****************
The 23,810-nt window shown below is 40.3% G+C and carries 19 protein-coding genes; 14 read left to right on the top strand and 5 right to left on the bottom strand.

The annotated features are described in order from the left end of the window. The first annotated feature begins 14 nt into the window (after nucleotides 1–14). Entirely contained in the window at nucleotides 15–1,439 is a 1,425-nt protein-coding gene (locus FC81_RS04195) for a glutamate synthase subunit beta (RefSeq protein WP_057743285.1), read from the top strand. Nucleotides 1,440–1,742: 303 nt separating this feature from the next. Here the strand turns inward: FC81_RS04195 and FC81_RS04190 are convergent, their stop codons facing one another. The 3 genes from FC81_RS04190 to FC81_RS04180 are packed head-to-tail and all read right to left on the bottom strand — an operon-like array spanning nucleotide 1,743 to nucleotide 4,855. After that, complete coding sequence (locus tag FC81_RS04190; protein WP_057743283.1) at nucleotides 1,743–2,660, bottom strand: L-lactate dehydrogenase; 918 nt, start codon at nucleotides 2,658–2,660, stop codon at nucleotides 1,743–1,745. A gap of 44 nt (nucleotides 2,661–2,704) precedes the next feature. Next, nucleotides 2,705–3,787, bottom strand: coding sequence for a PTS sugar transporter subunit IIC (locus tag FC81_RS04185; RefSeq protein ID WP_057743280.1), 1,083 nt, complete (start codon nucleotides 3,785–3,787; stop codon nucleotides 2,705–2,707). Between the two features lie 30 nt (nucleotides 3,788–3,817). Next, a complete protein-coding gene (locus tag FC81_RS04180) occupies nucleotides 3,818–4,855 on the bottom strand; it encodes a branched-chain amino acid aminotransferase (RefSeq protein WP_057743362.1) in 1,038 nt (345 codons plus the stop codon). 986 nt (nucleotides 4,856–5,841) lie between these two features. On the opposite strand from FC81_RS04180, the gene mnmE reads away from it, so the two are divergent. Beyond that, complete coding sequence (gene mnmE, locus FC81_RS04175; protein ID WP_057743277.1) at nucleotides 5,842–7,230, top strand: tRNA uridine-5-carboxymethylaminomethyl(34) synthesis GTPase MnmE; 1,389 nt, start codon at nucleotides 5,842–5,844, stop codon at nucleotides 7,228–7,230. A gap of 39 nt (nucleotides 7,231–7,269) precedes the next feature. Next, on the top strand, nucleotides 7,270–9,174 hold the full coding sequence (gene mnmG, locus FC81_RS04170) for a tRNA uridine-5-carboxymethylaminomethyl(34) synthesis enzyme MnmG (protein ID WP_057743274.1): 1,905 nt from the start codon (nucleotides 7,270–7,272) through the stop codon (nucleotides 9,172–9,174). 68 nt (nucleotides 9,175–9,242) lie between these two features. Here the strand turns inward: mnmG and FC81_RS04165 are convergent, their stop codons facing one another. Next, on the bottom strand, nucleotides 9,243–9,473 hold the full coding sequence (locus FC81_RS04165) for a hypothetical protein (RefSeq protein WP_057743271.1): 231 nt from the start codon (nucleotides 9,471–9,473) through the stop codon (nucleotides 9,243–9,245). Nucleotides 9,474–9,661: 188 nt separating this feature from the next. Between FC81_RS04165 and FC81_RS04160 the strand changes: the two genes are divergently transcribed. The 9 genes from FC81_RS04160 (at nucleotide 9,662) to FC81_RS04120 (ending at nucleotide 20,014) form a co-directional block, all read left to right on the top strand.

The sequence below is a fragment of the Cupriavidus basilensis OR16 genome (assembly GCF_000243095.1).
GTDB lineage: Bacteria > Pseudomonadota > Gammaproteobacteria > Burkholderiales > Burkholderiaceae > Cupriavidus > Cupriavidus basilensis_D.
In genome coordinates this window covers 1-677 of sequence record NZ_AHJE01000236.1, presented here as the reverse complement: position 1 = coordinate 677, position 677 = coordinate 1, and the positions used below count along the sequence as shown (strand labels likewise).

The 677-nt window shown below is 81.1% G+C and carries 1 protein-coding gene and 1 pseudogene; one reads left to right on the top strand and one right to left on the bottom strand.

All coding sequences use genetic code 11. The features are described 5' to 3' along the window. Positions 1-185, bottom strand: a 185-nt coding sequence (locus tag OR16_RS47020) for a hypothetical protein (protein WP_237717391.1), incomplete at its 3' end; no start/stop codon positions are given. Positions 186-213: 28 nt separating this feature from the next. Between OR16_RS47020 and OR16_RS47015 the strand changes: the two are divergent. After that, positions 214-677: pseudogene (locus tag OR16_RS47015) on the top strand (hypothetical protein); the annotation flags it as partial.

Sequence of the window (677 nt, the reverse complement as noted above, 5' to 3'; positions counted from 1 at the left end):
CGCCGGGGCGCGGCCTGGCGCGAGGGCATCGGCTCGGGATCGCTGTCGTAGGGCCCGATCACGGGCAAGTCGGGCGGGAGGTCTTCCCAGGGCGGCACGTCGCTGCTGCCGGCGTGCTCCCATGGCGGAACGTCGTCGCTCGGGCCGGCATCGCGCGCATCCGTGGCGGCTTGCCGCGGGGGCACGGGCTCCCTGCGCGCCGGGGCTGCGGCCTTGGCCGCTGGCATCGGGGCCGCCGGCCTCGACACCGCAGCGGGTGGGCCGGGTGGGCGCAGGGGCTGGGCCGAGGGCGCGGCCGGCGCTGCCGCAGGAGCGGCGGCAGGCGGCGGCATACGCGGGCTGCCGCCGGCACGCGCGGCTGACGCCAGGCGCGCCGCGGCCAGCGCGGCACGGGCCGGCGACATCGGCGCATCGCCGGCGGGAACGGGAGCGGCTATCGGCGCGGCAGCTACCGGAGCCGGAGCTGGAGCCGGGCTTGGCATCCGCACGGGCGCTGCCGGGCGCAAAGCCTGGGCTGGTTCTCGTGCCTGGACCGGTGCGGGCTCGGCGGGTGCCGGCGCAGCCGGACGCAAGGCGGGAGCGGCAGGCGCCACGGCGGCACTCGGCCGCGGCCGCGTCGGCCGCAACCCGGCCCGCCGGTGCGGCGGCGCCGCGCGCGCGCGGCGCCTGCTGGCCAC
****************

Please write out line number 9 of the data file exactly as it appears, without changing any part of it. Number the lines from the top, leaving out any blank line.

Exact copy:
CGCCGGGGCGCGGCCTGGCGCGAGGGCATCGGCTCGGGATCGCTGTCGTAGGGCCCGATCACGGGCAAGTCGGGCGGGAGGTCTTCCCAGGGCGGCACGTCGCTGCTGCCGGCGTGCTCCCATGGCGGAACGTCGTCGCTCGGGCCGGCATCGCGCGCATCCGTGGCGGCTTGCCGCGGGGGCACGGGCTCCCTGCGCGCCGGGGCTGCGGCCTTGGCCGCTGGCATCGGGGCCGCCGGCCTCGACACCGCAGCGGGTGGGCCGGGTGGGCGCAGGGGCTGGGCCGAGGGCGCGGCCGGCGCTGCCGCAGGAGCGGCGGCAGGCGGCGGCATACGCGGGCTGCCGCCGGCACGCGCGGCTGACGCCAGGCGCGCCGCGGCCAGCGCGGCACGGGCCGGCGACATCGGCGCATCGCCGGCGGGAACGGGAGCGGCTATCGGCGCGGCAGCTACCGGAGCCGGAGCTGGAGCCGGGCTTGGCATCCGCACGGGCGCTGCCGGGCGCAAAGCCTGGGCTGGTTCTCGTGCCTGGACCGGTGCGGGCTCGGCGGGTGCCGGCGCAGCCGGACGCAAGGCGGGAGCGGCAGGCGCCACGGCGGCACTCGGCCGCGGCCGCGTCGGCCGCAACCCGGCCCGCCGGTGCGGCGGCGCCGCGCGCGCGCGGCGCCTGCTGGCCAC